If you’ve ever spent time in the New York City subway system, you may have already heard the music of singer/songwriter Theo Eastwind. The Oasis-approved artist (the band tapped him to perform as part of last year’s “Dig Out Your Soul in the Street” street promotion) has released his fifth album, King Of The Underground, on NYC indie label Soujorn Records. The new disc was recorded entirely on a subway platform in 2007.
Says Eastwind of his daily vocation, “If you can get a New York City straphanger to purchase your CD in the 30 seconds it takes for their next train to arrive, you’re damn good.”
The disc includes the artists’ “10 Rules and Guide to Mass Transit Artistry”, which seeks to improve commuter-busker relations. (You can also read his 10 commandments for “underground” musicians at Theoeastwind.com. Rule No. 5: Do Not Appear Intoxicated.)
In 2004, Eastwood clinched Fox News’ “Subway Idol” competition. Last year, he was a winner in MSG TV’s “NYC Soundtracks.” His voice is prominently featured in a new Miller Beer commercial, “It’s American Time, It’s Miller Time”, but you won’t hear it in the States. The commercial plays in Vietnam, where it announced Miller beer’s official launch in the Vietnamese market.
A press release for King Of The Underground fills in the back story:
Theo is the essence of a self-made man. Born in Vienna, Austria, Dyslexia and strabismus in his left eye (corrected later in life through a surgical process) made school extremely difficult for him. He quickly grew impatient and dropped out of school in the ninth grade. He then enrolled in a trade school and started an apprenticeship for a degree in the confectionery arts. There, a new passion and talent for baking was found. In 1995, he answered an unemployment notice seeking a baker to run a Viennese bakeshop called “Lipizaner” in New York City, but when he arrived in this country from Vienna, he learned that the business had lost all its backers and the venture had fallen through. Theo was left on his own in a strange city with his life savings in his pocket. His only possession was a beat-up old guitar strapped to his back. He was too proud and stubborn to return to Vienna, but his savings quickly ran out. With no place to live, and without knowing a soul in this new country, the reality of the tough city was now setting in. Down and out, strolling through the subway, a voice captured his attention. A man, Carlton, was singing a cappella for money. This subway musician and many others such as (Kathleen Mock, Alice Ridley, etc.) inspired Theo to do the same.
He began by singing cover songs by Nirvana, Sade, Fountains of Wayne, Foo Fighters, Sting and Oasis. He was inexperienced, shy, and could barely make five cents in three hours. Theo realized he had a lot of hard work to do if he was going to eat and pay the rent. Theo furiously practiced day in and day out, determined to cultivate his musical technique, and he began, with no formal training, to write his own music and lyrics.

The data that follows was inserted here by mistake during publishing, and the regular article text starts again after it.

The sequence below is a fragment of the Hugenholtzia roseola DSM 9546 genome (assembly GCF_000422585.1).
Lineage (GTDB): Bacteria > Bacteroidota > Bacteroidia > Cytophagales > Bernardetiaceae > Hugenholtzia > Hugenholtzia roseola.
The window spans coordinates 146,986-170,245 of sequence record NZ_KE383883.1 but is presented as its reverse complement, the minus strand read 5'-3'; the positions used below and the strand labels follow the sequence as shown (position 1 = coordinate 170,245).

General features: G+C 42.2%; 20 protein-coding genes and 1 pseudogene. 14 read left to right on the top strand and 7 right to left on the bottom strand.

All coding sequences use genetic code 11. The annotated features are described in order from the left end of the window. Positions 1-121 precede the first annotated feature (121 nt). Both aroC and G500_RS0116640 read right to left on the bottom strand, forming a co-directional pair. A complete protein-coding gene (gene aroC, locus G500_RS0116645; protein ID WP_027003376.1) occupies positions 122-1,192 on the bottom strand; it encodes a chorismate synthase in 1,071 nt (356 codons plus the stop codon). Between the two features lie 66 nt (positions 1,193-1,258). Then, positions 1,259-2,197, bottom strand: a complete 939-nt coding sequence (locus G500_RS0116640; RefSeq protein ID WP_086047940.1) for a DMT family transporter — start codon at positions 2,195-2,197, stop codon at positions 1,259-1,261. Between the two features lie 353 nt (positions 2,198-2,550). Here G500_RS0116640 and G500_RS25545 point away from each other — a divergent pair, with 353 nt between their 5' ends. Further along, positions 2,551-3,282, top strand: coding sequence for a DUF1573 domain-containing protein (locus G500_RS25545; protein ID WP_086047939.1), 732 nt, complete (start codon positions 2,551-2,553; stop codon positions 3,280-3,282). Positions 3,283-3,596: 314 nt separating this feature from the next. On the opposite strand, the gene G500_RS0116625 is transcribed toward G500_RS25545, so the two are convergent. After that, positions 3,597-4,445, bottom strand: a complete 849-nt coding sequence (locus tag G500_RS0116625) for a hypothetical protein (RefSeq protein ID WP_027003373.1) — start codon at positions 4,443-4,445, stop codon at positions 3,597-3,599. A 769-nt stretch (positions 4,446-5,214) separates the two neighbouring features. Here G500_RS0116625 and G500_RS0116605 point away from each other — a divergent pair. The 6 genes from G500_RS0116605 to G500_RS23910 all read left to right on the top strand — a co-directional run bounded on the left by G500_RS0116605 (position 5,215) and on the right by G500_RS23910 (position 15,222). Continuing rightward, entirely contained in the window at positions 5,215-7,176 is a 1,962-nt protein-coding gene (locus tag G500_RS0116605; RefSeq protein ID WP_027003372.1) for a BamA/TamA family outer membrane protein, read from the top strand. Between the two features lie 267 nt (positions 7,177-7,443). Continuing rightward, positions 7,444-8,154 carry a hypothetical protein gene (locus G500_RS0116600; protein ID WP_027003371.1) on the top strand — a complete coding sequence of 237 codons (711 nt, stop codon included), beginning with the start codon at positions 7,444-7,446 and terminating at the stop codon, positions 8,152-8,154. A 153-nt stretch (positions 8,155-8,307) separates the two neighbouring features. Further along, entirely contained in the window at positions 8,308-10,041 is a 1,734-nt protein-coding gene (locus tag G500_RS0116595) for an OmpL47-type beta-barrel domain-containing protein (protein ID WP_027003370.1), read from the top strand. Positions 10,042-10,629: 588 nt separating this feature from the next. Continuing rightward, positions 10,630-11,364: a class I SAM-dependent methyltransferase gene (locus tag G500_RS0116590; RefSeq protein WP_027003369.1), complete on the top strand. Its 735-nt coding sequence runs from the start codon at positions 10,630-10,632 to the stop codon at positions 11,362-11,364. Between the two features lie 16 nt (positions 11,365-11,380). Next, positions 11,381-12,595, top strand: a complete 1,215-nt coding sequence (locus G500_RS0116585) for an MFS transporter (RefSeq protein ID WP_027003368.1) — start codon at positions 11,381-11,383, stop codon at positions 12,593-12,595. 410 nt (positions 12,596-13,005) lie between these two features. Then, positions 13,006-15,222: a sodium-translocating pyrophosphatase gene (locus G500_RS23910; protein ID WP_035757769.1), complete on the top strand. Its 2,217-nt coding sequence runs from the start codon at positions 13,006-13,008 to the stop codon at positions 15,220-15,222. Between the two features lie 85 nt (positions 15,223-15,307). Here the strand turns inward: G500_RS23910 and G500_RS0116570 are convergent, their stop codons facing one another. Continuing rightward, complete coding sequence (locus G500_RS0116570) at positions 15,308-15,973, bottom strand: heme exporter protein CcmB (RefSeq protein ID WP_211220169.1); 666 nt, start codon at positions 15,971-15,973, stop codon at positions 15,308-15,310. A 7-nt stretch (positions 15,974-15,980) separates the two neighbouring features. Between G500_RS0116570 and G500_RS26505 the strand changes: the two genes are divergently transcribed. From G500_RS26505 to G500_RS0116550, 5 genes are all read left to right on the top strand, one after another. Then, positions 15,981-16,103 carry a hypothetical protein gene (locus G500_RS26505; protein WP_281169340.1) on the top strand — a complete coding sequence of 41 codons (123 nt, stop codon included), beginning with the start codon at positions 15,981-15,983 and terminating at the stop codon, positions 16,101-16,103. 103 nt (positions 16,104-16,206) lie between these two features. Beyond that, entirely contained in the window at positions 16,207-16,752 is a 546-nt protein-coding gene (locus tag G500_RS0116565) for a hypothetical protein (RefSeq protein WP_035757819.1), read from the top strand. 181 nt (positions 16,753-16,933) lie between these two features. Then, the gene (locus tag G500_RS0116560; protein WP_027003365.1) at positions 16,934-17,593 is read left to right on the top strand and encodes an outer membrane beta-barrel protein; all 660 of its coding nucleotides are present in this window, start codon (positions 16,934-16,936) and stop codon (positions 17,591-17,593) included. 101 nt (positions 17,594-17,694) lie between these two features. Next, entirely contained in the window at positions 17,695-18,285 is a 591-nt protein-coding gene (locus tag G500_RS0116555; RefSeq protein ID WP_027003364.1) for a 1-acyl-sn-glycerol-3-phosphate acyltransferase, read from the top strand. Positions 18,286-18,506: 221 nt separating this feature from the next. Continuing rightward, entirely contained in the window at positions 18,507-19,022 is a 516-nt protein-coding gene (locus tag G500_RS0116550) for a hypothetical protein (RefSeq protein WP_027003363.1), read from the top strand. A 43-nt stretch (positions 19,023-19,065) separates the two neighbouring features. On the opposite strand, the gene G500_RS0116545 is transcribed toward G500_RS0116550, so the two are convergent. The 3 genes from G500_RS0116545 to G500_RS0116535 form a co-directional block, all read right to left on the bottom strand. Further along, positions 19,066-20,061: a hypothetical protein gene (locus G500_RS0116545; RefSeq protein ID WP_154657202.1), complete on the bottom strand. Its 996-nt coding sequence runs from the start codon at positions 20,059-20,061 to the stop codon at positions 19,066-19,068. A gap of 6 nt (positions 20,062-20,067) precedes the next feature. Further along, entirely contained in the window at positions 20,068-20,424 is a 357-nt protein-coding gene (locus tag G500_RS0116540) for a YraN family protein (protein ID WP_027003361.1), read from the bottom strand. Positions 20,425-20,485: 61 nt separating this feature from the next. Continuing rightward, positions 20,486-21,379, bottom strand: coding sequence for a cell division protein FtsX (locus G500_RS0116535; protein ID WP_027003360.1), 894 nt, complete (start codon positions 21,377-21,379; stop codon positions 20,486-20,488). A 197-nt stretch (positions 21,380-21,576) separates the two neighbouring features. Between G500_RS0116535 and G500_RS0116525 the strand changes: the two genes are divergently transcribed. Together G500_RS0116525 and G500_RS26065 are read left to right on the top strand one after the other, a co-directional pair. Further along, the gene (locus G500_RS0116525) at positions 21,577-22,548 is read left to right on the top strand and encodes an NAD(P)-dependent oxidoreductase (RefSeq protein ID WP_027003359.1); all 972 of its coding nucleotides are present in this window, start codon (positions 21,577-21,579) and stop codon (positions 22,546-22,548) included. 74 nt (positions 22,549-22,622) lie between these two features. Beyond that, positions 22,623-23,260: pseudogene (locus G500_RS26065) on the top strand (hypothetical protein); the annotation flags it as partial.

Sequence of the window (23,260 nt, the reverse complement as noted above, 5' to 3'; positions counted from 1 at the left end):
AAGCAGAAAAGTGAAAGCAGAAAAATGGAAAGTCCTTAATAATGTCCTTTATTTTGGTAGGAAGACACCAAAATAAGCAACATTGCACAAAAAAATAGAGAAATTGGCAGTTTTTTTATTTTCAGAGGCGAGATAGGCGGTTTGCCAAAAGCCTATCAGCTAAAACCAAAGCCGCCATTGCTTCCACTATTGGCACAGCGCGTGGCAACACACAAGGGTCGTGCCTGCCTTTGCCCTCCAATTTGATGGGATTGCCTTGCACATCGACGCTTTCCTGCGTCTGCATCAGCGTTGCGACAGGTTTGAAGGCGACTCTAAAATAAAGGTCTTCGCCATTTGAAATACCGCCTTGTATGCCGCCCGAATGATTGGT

In 1998, Theo joined forces with bassist, Steve Brown, who became his close friend. Together, they played and became regulars in such New York clubs as Under Acme, Mercury Lounge, The Livingroom, CB’s Gallery, and The Cutting Room. They also started writing commercial jingles freelance as a business.
Ruth Dibbel, a mutual friend, then loaned them a generous amount of money to set up a project studio and TheoSophical Music was born. With all the music Theo had accumulated over the years, he and Steve immediately began recording their first album, the shimmering and soulful, W.I.P. (Work in Progress). Their second album, Oh La La Li…, which was dedicated to Nick Drake, one of Theo’s biggest inspirations, was released in 1999.
Theo’s third album, the richly textured and emotionally diverse “One”, was recorded in 2000 and was produced and mixed by Fearless Music’s Jamie Lamm. One was a collaborative effort of many talented and accomplished artists, including Matt Johnson (former drummer for Jeff Buckley), Steve Holley of the Saturday Night Live Band, Billy White (electric guitarist from Dokken), Steve Schlitz from Longwave, and many more. On Halloween of 2002, the song “7500” from “One”, was featured in an independent film, “The 13th Child”, staring Robert Guillaume, Christopher Atkins, and Cliff Robertson.
After “One” was released, the band went in different directions and Theo branched out on his own. He collaborated with several different artists including Soul Farm and Rachel Sage where he had the opportunity to play at such clubs as Irving Plaza, The Bottom Line, and the Hard Rock Cafe.
Theo’s fourth record, “The O”, released in 2006 through Select bands entertainment, featured the instantly memorable “Set Up”, with which he won the “Williamsburg Singer Songwriter” contest, “The O” is a startling and refined recording produced by the multi-talented Mark Ambrosino (who also produced Theo’s new record “King of the Underground”), at Madhouse Studios.
Eastwind’s extraordinary voice conjures up images of Jeff Buckley, David Gray, and Sting, and his captivating songs elicit comparisons to Dave Matthews, Colin Hay, and Nick Drake. His guitar playing is raw, passionate, and loaded with heart and soul. Put all these elements together and you have the alchemical Theo Eastwind.
King Of The Underground track list:
Rite of Passage
Fell For It Again
They All Think
C’est La Vie